After 2000 things changed. I could argue and make points, but for a lot of people the music didn’t have the same clout. A lot people jumped ship and only the diehard fans are now left. Today there are still parties like “United DnB,” but unfortunately that’s about it. Every now and then a headliner will come down, but most of us have to travel up North or wait for the yearly Winter Music Conference in order to see some of our favorite producers.
As for me, sadly, I rarely play out these days. I do miss it, but my current set up at home keeps me happy.
Did you start out with drum n’ bass, or have you played other styles over the years?
When I first started buying records it was all mainly dnb, downtempo, and hip hop. Over the years I have also gotten into buying electro, classic rock, jazz fusion, funk, and just about anything else with a good beat!
Your record collection is obviously totally fucking ludicrous – as I mention in my intro, every time I listen to a mix of yours, I hear a bunch of amazing tunes I didn’t know before. How many tunes do you own, and how much effort has gone into building up your collection?
Yeah, my record collection has been growing quite large over the years. It’s a beast that I keep feeding!
My wife and family aren’t too thrilled about how much of my paycheck actually goes into buying wax. Like my teaching job, I didn’t get into DJing for the money. I do it because I love the music and playing it keeps me sane and happy. I’m still in the process of listing my collection on Discogs. Right now I’d say have around 4,000 records and 85% of those being jungle/ dnb.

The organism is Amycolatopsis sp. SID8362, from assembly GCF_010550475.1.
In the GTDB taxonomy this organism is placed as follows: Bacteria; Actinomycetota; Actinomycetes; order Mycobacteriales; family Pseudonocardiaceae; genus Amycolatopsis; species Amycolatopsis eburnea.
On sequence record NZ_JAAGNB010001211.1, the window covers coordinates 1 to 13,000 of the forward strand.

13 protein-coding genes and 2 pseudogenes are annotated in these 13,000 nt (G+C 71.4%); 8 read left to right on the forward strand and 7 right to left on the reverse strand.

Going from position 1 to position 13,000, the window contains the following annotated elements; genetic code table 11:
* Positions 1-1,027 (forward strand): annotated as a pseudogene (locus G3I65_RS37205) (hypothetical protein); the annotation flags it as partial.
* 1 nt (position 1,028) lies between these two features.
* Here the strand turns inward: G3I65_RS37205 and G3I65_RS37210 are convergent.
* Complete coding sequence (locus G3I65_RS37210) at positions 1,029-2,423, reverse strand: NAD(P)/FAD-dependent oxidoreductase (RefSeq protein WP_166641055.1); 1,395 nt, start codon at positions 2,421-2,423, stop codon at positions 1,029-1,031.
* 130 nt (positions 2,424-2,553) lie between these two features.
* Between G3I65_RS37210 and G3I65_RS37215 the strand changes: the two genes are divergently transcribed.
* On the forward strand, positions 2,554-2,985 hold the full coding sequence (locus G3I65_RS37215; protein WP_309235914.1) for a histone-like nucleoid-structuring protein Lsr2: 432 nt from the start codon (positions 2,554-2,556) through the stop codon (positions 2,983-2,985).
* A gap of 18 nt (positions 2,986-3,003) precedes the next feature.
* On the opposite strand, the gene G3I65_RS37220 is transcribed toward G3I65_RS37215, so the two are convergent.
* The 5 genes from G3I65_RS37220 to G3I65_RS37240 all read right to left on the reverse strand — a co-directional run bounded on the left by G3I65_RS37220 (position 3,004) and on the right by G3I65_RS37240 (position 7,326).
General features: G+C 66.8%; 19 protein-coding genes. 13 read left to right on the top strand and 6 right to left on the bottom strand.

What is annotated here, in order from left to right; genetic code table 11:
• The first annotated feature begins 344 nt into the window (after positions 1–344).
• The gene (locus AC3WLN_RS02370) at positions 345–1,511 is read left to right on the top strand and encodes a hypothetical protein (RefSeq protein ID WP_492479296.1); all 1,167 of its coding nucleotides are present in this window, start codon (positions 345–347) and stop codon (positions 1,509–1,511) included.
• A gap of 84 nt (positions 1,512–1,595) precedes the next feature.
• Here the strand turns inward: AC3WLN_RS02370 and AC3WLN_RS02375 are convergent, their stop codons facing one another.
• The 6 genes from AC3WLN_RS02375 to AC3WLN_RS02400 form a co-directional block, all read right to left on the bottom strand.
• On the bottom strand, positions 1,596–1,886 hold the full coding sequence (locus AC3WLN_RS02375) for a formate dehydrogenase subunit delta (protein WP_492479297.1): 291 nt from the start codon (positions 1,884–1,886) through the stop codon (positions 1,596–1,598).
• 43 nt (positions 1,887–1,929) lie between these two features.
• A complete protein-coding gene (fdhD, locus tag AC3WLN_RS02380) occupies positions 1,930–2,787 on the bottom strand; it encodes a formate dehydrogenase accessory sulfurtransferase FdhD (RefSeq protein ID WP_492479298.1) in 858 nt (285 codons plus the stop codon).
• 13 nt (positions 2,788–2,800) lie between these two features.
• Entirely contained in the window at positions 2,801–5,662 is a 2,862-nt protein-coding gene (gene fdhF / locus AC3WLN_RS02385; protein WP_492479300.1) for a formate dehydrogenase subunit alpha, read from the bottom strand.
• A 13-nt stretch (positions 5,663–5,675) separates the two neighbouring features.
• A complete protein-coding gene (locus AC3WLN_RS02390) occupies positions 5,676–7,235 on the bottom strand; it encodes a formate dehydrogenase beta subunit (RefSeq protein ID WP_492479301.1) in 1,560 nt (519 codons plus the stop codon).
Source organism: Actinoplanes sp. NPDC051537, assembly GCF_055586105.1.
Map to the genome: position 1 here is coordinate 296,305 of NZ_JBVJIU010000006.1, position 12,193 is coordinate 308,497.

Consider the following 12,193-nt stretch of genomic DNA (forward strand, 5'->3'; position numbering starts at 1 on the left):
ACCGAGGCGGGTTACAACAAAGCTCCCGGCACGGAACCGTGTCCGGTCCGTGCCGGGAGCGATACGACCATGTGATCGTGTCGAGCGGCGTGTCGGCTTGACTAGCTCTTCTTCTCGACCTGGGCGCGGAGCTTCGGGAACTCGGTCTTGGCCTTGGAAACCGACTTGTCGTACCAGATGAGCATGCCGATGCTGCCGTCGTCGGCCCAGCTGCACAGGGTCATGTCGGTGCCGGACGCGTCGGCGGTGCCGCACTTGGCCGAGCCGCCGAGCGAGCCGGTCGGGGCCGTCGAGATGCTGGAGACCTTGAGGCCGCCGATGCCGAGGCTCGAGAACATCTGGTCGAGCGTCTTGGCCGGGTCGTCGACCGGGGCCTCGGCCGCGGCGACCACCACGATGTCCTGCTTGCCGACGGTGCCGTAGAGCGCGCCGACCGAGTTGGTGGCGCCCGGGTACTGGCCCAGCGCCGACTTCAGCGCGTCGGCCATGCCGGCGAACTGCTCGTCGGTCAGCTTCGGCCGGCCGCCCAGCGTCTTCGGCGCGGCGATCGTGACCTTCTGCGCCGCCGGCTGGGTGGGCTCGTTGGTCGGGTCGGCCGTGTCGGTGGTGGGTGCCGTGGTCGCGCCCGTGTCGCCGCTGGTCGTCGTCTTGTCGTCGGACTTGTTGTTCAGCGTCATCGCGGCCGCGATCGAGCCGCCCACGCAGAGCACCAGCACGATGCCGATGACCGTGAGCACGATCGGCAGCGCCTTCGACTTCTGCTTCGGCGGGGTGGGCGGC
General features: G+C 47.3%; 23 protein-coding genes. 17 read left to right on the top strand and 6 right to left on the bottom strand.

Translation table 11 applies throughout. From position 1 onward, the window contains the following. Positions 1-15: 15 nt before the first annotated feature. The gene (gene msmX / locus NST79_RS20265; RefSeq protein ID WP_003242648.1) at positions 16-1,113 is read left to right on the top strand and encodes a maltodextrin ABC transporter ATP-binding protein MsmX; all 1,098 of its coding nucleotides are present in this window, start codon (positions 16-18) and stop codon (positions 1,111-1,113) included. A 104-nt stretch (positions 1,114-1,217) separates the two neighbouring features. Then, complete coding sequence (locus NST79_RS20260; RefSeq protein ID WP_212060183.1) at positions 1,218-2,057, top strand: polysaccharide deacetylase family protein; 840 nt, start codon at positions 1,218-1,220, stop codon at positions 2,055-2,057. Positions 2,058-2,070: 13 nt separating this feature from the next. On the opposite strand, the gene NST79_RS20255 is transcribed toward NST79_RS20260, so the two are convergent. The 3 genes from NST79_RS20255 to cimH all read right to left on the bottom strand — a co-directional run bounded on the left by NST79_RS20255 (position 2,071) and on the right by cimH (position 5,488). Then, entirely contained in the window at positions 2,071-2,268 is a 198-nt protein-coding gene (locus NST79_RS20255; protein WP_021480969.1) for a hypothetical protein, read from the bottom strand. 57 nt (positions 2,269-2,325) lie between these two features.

When I go “hunting” as I call it, I’m always looking for the lesser known tunes. Anthems are great and all, but some of the real gems are from producers that almost no one knows about. Great music deserves to have its place in the sun.
You play across the full spectrum of drum n’ bass, but is there a particular era/sound that is closest to your heart?
When it cames to DnB I have love for most styles with the exception of some from the last 10 years or so. If I had to pick a favorite year it’s going to be ’96. Picking a favorite style is just too damn hard.
What’s the Heavysteppin’ show about?
Heavsteppin’ is a show that I have been doing on DnBtv.com for the past year. I wanted to do a show mainly to get me making more mixes. Recently I took a break from doing it due to personal reasons and technological difficulties beyond my control. I may or may not continue to do it, but I will still keep putting out mixes to share my love and passion for the music.
What other sets of yours would you recommend to people interested in finding out more about your style as a dj?
This summer I forked some money to Soundcloud in order to post more mixes. On my page you will find several mixes that showcase some of the styles of dnb that I am into. There are currently 2 Technical Itch appreciation mixes I did up there. Anytime I do an appreciation mix of a producer or label, I guarantee it will be a musical journey worth travelling!
Finally, thanks for the mix and for answering the questions! Anything more you would like to add?
First off I want to thank you for the opportunity to let me share my love and passion for dnb. I want to thank every one out there who has supported me and my mixes over the years. We are a worldwide family and need to stick together so the music can live on for many generations to come!
Next up: Flip, then Thumpa